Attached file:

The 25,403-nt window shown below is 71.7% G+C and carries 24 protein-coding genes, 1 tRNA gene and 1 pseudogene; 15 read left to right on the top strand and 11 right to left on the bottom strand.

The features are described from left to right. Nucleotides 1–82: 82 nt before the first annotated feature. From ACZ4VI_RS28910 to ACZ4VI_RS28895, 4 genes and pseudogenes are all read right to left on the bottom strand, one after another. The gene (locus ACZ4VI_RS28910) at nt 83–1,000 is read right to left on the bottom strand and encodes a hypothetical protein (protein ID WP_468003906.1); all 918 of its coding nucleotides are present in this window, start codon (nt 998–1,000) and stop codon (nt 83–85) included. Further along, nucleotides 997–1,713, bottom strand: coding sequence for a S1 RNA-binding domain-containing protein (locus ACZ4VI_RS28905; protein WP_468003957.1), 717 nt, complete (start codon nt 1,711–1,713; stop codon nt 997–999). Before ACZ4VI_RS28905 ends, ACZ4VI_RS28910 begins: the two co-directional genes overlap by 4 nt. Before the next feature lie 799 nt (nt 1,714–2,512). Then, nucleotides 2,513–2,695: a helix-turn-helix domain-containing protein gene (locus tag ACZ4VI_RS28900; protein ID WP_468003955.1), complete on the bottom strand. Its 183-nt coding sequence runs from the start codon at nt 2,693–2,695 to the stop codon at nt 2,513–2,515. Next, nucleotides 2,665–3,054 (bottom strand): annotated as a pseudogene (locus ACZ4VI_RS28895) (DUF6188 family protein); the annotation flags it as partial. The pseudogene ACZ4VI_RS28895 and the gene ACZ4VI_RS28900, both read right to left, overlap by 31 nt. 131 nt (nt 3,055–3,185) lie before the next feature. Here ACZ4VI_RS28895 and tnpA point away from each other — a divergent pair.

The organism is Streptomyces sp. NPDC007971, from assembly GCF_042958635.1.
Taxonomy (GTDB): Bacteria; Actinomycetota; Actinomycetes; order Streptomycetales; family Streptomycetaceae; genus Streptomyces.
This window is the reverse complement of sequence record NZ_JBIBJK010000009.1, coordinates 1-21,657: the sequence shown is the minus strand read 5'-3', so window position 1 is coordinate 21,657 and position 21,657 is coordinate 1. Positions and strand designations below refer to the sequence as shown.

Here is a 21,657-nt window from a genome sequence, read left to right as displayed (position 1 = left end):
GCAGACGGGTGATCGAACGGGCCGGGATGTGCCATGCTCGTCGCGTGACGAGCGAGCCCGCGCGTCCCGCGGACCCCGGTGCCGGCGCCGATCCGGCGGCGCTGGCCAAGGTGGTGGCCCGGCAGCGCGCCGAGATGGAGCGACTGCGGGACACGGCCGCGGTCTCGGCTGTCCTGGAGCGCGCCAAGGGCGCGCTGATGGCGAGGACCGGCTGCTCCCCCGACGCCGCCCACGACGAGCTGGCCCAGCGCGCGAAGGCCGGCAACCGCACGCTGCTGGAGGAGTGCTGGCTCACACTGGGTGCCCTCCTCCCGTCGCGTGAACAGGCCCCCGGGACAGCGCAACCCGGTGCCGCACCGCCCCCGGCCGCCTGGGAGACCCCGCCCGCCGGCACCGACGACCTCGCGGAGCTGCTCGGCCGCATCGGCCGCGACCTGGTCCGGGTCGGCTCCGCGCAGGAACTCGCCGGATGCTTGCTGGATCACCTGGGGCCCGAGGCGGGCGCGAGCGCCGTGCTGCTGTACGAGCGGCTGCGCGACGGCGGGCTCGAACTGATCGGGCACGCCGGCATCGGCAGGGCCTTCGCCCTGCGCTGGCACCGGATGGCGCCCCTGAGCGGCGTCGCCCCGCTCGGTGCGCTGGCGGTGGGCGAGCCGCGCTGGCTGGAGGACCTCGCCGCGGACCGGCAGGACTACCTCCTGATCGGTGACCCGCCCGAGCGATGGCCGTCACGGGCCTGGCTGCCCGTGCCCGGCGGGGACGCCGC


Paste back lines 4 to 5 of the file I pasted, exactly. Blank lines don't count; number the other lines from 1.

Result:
Taxonomy (GTDB): Bacteria; Actinomycetota; Actinomycetes; order Streptomycetales; family Streptomycetaceae; genus Streptomyces.
This window is the reverse complement of sequence record NZ_JBIBJK010000009.1, coordinates 1-21,657: the sequence shown is the minus strand read 5'-3', so window position 1 is coordinate 21,657 and position 21,657 is coordinate 1. Positions and strand designations below refer to the sequence as shown.